EDIT 2010-07-01 : I've packaged up a shell script to allow you to save and jump to commonly used directories. It's called bashmarks and it has tab completion functionality built-in. Learn more about bashmarks here.

Entirely new and improved version

Do not use the stuff below



Before I wrote this script, It felt like I spent half of my time in terminal cd-ing around to various directories. If you're like me, placing this snippet into your .bashrc file will save you tons of time each and every single day:

# Bash Directory Bookmarks
alias m1='alias g1="cd `pwd`"'
alias m2='alias g2="cd `pwd`"'
alias m3='alias g3="cd `pwd`"'
alias m4='alias g4="cd `pwd`"'
alias m5='alias g5="cd `pwd`"'
alias m6='alias g6="cd `pwd`"'
alias m7='alias g7="cd `pwd`"'
alias m8='alias g8="cd `pwd`"'
alias m9='alias g9="cd `pwd`"'
alias mdump='alias|grep -e "alias g[0-9]"|grep -v "alias m" > ~/.bookmarks'
alias lma='alias | grep -e "alias g[0-9]"|grep -v "alias m"|sed "s/alias //"'
touch ~/.bookmarks
source ~/.bookmarks

Directory Bookmark Usage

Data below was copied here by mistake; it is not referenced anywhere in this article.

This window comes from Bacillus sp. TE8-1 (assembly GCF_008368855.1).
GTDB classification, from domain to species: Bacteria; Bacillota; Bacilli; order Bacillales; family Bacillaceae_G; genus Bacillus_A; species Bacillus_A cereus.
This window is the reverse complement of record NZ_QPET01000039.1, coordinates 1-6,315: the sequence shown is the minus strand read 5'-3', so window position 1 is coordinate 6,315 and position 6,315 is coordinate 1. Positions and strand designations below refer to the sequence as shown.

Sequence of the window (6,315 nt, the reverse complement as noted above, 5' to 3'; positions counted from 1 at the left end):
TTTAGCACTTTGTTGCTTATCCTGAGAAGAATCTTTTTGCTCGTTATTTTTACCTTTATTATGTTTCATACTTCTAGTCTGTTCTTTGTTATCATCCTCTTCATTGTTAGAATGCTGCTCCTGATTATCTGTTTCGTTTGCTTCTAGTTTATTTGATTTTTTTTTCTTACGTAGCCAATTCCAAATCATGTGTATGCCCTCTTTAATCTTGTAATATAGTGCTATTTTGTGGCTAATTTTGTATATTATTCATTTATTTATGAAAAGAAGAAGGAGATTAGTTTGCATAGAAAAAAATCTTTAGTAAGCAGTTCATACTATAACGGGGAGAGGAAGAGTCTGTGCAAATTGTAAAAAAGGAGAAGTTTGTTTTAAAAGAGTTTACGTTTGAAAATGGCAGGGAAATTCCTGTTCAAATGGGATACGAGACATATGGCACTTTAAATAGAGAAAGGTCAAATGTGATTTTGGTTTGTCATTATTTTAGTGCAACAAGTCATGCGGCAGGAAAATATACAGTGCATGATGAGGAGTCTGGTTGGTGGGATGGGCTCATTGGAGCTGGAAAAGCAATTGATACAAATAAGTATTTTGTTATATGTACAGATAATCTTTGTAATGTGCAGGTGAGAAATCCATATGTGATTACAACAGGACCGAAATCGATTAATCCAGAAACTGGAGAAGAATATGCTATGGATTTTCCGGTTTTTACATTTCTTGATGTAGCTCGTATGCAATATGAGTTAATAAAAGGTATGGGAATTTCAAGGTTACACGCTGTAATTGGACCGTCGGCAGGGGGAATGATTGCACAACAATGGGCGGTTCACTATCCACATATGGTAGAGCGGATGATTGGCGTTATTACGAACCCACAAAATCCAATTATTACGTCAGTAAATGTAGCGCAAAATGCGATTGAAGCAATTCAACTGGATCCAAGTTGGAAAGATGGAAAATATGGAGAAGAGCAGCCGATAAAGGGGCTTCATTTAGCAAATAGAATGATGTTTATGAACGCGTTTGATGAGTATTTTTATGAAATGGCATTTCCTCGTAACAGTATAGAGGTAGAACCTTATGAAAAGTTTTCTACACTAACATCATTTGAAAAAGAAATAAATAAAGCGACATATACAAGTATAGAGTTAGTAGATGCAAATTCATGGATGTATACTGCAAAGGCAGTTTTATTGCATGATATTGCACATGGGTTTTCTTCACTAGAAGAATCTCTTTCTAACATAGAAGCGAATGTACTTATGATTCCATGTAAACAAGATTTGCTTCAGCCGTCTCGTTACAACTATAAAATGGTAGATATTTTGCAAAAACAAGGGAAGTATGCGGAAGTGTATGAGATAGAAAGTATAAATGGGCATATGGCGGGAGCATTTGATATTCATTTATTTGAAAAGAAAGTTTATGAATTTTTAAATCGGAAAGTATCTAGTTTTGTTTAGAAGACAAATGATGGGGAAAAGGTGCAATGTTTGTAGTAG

With this in place, your bash shell will have the ability to set and retrieve directory bookmarks. Let's say you're in a folder that you visit a hundreds of times per day. Run one of the "m" (a.k.a mark) commands inside the directory to create a bookmark. Here's an example:

# This will create a bookmark for the /var/www directory
user@host[/var/www/] : m1

Now whenever you want to cd into that directory, you can run the corresponding "g" (a.k.a goto mark) command.

# This will cd into /var/www
user@host[/etc/apache2] : g1

In other words the m1 command will set the g1 bookmark, the m2 command will set the g2 bookmark, and so on ... If you don't want to keep track of these bookmarks in your head, you'll be glad to hear that the "lma" (a.k.a "list marks ") command can show you all of your current bookmarks like so:

user@host[/usr/local/] : lma
g1='cd /var/www/'
g2='cd /etc/'

Persisting the Bookmarks

If you want to preserve your bookmarks for the next time you log in, execute the mdump command which will store the bookmarks into a file called .bookmarks under your HOME directory. Keep in mind that if you do not run this command your bookmarks will be forgotten once you log out of the shell.